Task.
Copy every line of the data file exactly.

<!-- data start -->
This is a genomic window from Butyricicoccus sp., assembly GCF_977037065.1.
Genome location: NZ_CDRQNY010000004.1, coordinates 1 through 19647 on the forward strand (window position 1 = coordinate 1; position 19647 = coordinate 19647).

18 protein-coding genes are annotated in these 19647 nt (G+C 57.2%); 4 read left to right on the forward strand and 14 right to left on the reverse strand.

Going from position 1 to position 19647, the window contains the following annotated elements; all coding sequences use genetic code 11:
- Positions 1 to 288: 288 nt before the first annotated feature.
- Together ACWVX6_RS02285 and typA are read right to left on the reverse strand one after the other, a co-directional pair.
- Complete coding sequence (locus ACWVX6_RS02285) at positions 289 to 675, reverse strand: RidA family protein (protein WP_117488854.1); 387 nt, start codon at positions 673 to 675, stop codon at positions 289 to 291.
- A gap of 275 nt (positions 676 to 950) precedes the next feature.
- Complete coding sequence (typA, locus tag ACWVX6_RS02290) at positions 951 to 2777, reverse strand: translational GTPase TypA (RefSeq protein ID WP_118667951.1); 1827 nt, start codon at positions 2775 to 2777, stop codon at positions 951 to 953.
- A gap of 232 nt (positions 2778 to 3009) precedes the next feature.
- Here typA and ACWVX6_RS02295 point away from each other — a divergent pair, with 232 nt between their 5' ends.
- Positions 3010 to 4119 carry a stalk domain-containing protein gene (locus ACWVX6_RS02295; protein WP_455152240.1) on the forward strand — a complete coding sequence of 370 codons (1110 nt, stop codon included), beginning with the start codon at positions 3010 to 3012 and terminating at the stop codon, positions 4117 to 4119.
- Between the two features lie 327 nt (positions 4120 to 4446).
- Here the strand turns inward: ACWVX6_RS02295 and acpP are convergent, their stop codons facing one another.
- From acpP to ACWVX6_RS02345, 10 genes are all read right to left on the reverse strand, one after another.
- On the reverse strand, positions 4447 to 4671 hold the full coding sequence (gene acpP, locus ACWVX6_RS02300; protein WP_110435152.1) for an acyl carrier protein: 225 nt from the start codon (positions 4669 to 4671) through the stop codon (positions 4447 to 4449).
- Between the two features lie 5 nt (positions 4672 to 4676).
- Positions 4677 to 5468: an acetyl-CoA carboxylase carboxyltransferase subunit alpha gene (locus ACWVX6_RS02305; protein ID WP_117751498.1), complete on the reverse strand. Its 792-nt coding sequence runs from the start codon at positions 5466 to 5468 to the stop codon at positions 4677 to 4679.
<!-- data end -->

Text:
This is a genomic window from Butyricicoccus sp., assembly GCF_977037065.1.
Genome location: NZ_CDRQNY010000004.1, coordinates 1 through 19647 on the forward strand (window position 1 = coordinate 1; position 19647 = coordinate 19647).

18 protein-coding genes are annotated in these 19647 nt (G+C 57.2%); 4 read left to right on the forward strand and 14 right to left on the reverse strand.

Going from position 1 to position 19647, the window contains the following annotated elements; all coding sequences use genetic code 11:
- Positions 1 to 288: 288 nt before the first annotated feature.
- Together ACWVX6_RS02285 and typA are read right to left on the reverse strand one after the other, a co-directional pair.
- Complete coding sequence (locus ACWVX6_RS02285) at positions 289 to 675, reverse strand: RidA family protein (protein WP_117488854.1); 387 nt, start codon at positions 673 to 675, stop codon at positions 289 to 291.
- A gap of 275 nt (positions 676 to 950) precedes the next feature.
- Complete coding sequence (typA, locus tag ACWVX6_RS02290) at positions 951 to 2777, reverse strand: translational GTPase TypA (RefSeq protein ID WP_118667951.1); 1827 nt, start codon at positions 2775 to 2777, stop codon at positions 951 to 953.
- A gap of 232 nt (positions 2778 to 3009) precedes the next feature.
- Here typA and ACWVX6_RS02295 point away from each other — a divergent pair, with 232 nt between their 5' ends.
- Positions 3010 to 4119 carry a stalk domain-containing protein gene (locus ACWVX6_RS02295; protein WP_455152240.1) on the forward strand — a complete coding sequence of 370 codons (1110 nt, stop codon included), beginning with the start codon at positions 3010 to 3012 and terminating at the stop codon, positions 4117 to 4119.
- Between the two features lie 327 nt (positions 4120 to 4446).
- Here the strand turns inward: ACWVX6_RS02295 and acpP are convergent, their stop codons facing one another.
- From acpP to ACWVX6_RS02345, 10 genes are all read right to left on the reverse strand, one after another.
- On the reverse strand, positions 4447 to 4671 hold the full coding sequence (gene acpP, locus ACWVX6_RS02300; protein WP_110435152.1) for an acyl carrier protein: 225 nt from the start codon (positions 4669 to 4671) through the stop codon (positions 4447 to 4449).
- Between the two features lie 5 nt (positions 4672 to 4676).
- Positions 4677 to 5468: an acetyl-CoA carboxylase carboxyltransferase subunit alpha gene (locus ACWVX6_RS02305; protein ID WP_117751498.1), complete on the reverse strand. Its 792-nt coding sequence runs from the start codon at positions 5466 to 5468 to the stop codon at positions 4677 to 4679.